Religion and Magic
Magic and religion have gone hand-in-hand for centuries. It is impossible to create a distinct line between magic and religion, because they both have relatively the same concept. There are other reasons as well. They both depend on the belief of supernatural powers. One such example is Stonehenge. Magically, it was believed to be made by Merlyn, but religiously, it was known as a site for Druidic rituals. The Heel Stone, or the center stone, was placed there so that on June 21, the summer solstice, the sun would appear directly above the top of the stone.
Magic was used in ancient Native American tribes for many purposes. An example of this exercise is blowing powdered tobacco up a patients nose to rid him or her of evil spirits. A well-known practice is the art of Voodoo. Voodoo is when you make a doll with a distinct likeness of a person, and inflict pain upon the doll to duplicate the damage on the victim. To do this, a personal item of the victim must be taken, and ceremonies must be performed, specifically for that person.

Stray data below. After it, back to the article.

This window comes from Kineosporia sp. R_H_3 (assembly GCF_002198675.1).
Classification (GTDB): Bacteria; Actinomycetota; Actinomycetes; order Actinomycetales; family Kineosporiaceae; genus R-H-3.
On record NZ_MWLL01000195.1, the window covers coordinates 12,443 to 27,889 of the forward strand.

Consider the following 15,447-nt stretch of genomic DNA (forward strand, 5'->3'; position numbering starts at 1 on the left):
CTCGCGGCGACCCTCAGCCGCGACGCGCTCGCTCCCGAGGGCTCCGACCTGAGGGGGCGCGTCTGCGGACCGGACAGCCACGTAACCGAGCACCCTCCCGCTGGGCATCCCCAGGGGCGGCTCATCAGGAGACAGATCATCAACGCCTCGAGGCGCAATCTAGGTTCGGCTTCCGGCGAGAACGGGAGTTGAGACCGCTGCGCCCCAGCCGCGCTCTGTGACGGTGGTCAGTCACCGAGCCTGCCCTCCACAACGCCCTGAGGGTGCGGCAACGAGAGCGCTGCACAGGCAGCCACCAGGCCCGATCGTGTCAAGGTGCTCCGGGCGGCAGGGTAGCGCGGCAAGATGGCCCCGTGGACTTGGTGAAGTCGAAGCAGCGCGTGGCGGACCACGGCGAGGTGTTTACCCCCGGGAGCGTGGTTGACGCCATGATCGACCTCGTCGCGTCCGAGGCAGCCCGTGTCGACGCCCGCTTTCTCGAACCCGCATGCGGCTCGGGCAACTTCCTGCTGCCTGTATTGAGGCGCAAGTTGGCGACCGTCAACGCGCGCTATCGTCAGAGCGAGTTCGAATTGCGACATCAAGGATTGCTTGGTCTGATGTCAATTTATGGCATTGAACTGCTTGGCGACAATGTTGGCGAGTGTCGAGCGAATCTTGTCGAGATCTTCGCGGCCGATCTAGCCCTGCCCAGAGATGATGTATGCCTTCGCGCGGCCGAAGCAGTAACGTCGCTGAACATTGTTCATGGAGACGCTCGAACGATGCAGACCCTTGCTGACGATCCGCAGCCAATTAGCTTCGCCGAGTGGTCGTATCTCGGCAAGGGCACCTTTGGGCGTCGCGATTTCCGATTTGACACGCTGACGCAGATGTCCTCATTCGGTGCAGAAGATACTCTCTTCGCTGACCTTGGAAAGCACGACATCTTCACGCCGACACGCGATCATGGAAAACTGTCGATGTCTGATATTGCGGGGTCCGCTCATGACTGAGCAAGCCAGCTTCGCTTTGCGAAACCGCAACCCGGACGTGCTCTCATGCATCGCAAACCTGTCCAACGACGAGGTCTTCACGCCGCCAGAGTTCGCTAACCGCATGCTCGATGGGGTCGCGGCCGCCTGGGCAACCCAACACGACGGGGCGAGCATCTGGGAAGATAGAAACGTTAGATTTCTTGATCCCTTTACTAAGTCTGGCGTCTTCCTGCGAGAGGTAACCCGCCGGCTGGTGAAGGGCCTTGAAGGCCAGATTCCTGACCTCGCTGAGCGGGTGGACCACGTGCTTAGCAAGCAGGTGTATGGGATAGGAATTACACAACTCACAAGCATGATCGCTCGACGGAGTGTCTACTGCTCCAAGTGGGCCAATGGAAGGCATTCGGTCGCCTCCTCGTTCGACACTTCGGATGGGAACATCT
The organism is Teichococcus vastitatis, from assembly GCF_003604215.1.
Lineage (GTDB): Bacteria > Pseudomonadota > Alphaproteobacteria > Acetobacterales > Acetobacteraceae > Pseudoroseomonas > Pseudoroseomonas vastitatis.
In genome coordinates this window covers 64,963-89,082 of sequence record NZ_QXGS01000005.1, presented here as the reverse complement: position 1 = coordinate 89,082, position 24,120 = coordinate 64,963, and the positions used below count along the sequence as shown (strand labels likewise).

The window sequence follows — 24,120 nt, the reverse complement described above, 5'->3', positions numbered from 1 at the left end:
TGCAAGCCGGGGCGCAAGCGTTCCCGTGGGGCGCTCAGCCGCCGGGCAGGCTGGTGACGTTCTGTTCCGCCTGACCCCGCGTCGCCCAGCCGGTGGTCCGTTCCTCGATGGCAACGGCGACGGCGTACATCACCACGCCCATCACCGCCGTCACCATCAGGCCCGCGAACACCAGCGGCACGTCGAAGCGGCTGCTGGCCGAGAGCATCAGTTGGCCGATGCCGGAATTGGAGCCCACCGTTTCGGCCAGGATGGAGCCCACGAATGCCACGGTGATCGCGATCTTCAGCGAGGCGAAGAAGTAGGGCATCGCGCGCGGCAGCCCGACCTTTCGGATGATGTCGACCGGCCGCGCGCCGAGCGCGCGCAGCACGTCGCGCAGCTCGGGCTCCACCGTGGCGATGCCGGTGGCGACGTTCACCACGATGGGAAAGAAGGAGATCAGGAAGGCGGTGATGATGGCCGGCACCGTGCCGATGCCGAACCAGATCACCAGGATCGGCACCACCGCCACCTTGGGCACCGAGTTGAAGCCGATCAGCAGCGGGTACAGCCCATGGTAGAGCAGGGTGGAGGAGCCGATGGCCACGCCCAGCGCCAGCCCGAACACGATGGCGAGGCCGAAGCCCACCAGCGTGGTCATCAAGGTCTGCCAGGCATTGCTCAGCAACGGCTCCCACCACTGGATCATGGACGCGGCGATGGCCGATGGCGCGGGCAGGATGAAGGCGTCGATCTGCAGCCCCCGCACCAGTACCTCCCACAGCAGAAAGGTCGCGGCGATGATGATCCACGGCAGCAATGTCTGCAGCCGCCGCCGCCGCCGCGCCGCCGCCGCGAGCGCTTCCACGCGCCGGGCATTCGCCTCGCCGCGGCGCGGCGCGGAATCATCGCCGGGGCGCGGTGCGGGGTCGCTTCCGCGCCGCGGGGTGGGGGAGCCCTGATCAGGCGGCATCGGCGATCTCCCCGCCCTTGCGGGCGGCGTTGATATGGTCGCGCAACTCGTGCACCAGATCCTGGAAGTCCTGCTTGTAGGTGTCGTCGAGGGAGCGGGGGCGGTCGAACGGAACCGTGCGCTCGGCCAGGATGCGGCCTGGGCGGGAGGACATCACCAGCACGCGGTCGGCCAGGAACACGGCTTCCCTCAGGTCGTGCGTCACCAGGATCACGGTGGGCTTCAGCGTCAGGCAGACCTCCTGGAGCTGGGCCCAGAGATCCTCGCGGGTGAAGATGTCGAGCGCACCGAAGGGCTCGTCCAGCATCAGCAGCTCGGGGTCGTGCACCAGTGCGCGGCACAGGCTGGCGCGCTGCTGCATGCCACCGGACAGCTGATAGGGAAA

Magic is used in many ceremonies for many different purposes. These ceremonies are called rites of passage. Some rites are birth, naming, puberty, marriage, illnesses, and death. The ceremonies may include magical objects, words, songs or places. Other ceremonies are performed to pray to the people's gods for help; rain dances, protection against diseases or parasites, preparation for planting season, harvests, hunting and fishing ceremonies, and returns of victorious warriors. Some ceremonies may be a sort of two-in-one deal. For example, ceremonies that heal one person may also protect the entire community.
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